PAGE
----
The 26-year-old has had many setbacks since he first picked up the sport as a teenager, but by staying the course, he is now in a position to make a name for himself on the global stage for martial arts.
The Singaporean will face the highly-touted Eko Roni Saputra this Friday, 12 April after a long absence from competition, but a win in Manila, Philippines will show he is ready to go on a run in ONE Championship’s flyweight division.
Soe was first exposed to martial arts at the age of 8 when his uncle enrolled him in a Silat class.
Though his first classes did not spark an obsession, it gave him an introduction to the basics of combat, which led to his interest being piqued by a new sport a few years later.
“[Silat] gave me a little background. I knew a little bit of kicking, punching, and moving,” he says.
“My friend introduced me to mixed martial arts – he showed me a video on YouTube and I thought, ‘Whoa, this is quite cool,’ so I tried to look it up online, but I doubted if there were any gyms in Singapore because there wasn’t a lot of people who knew about mixed martial arts.”
He was mistaken. At 14 years old, he stumbled upon a gym called Fight G, where he first started training, before he switched to his current home gym, Impact MMA.
Combining multiple disciplines proved to be challenging as he sparred with students who had experience in specific disciplines, but Soe was not discouraged.
“I get beat up standing up, or I get beat up on the ground, but it’s okay, I learned,” he said.
“I had a slow start. People start with boxing first or Muay Thai first before transitioning to mixed martial arts, but for me, I just went all out.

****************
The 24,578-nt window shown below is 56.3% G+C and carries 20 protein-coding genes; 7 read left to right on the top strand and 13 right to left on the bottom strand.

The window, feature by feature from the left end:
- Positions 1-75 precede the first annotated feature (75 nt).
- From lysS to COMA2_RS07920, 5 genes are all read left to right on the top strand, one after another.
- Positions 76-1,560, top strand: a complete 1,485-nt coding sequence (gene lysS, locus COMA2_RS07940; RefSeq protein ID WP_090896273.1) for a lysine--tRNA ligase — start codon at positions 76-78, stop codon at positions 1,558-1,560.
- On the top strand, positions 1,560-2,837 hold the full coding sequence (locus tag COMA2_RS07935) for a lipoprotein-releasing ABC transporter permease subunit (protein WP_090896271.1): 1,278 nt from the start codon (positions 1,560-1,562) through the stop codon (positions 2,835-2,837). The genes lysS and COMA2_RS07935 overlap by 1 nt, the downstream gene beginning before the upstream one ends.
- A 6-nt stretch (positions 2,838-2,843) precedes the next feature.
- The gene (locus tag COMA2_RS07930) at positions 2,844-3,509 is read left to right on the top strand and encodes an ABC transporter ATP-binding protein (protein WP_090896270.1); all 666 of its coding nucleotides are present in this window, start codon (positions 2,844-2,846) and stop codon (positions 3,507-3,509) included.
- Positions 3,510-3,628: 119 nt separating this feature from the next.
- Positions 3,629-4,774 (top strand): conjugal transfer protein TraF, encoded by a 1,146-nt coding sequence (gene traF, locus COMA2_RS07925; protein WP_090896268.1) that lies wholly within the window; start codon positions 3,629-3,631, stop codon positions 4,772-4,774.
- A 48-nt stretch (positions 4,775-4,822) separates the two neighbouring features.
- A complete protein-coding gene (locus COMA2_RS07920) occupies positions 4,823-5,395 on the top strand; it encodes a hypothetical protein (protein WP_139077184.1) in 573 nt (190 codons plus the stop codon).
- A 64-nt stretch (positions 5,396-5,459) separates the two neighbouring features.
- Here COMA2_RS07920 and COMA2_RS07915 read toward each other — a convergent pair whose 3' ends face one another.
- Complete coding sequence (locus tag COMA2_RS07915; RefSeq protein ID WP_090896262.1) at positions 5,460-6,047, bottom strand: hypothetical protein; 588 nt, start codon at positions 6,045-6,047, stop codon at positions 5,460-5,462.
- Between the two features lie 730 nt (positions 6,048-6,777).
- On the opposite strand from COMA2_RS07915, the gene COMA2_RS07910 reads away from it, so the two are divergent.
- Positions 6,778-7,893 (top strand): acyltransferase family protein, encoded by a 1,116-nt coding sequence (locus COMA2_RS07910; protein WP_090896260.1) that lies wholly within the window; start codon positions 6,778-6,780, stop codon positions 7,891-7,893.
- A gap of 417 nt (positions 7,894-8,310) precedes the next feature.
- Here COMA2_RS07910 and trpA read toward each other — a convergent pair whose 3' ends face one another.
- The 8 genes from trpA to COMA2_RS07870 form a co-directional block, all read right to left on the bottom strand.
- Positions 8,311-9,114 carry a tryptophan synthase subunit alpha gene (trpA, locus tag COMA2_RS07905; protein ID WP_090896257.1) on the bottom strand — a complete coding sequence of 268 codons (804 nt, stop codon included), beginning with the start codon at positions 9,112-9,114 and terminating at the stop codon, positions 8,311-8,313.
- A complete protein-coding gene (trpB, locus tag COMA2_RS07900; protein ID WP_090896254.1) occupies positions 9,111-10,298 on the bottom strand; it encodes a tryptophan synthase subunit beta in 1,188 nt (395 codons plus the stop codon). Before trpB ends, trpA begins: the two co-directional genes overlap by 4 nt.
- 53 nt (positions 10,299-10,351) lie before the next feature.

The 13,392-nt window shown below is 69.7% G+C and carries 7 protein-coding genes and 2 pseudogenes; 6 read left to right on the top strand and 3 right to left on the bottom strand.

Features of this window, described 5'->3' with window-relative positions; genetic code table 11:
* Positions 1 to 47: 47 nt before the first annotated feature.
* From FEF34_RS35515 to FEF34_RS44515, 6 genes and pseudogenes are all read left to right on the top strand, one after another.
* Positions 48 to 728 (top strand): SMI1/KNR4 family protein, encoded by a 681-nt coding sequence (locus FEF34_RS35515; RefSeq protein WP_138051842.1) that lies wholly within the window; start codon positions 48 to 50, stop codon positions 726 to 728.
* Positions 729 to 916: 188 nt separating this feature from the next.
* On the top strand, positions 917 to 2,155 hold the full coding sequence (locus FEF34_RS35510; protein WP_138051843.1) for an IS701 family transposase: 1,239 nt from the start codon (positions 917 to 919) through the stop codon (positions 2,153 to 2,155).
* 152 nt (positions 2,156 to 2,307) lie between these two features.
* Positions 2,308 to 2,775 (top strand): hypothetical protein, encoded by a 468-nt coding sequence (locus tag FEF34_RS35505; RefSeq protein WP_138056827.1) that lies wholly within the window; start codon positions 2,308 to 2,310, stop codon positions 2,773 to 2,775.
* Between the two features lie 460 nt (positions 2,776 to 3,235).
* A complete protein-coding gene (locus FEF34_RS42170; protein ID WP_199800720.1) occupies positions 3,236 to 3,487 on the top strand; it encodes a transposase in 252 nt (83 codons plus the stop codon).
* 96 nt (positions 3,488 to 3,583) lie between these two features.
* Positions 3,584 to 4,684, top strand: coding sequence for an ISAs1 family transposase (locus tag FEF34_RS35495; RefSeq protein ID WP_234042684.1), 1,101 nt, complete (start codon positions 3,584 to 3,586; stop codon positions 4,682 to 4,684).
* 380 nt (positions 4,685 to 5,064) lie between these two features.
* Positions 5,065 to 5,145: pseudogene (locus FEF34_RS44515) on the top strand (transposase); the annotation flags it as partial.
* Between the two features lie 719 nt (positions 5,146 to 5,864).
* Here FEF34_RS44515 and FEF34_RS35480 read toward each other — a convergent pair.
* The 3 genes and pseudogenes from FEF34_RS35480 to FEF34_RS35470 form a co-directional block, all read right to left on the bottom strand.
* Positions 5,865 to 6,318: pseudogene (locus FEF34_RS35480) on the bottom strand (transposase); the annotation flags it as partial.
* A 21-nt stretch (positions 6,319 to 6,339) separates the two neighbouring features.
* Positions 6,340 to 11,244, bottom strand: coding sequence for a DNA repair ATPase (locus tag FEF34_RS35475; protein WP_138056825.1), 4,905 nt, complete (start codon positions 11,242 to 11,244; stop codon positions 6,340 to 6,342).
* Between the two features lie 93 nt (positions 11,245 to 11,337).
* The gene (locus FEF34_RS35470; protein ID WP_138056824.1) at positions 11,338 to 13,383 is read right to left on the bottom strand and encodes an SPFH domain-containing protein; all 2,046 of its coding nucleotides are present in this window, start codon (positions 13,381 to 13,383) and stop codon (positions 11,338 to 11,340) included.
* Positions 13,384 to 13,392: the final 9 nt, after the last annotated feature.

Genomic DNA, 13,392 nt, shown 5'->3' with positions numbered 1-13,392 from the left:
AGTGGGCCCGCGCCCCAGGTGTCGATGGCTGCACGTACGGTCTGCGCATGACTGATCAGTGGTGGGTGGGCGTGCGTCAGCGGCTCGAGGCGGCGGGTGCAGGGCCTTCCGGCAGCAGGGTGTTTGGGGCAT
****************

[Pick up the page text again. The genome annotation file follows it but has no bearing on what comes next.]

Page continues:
“When I went into mixed martial arts, that’s when I started to hone my skills in Muay Thai, wrestling, BJJ, and boxing. I picked it all up faster. My background is really mixed martial arts – I mix everything up.”
His entry as a novice in almost all aspects of the sport was a blessing in disguise. Soe was able to learn techniques specifically for mixed martial arts, rather than adjust, adapt, or re-learn anything.
“I would describe him as one of the new generation who started off as a mixed martial artist. [Both] his grappling, [and] his striking are strong,” says one of Impact’s founders, Kok Kwang Koh.
“From day one, he’s been training jiu-jitsu and striking, and from very early on he started wrestling and boxing. It’s really hard to say there’s just one base.”
Despite his progress in the gym, Soe admits his family was not particularly supportive of his passion – particularly when he picked up injuries from practice sessions.
However, he continued to train while he was studying, and decided his future lay in mixed martial arts.
He committed himself fully to the sport, and with the backing of his coaches and teammates, he made a promising start to life as a professional.
He won two of his first three matches by stoppage on the regional circuit, and then defeated Muhamad Haidar via first-round submission in his debut on the global stage for martial arts.
“Growing up, I’ve been supporting myself and of course, the gym here is like my family,” he says.
“Without them, I won’t make it this far. They’ve been supporting me since day one.”
It has been more than two years since that success in the world’s largest martial arts organization, as several roadblocks have delayed his return.
However, he has never stopped working hard to improve in the gym, and he finally has the chance to show the fruits of his labor in the Mall Of Asia Arena.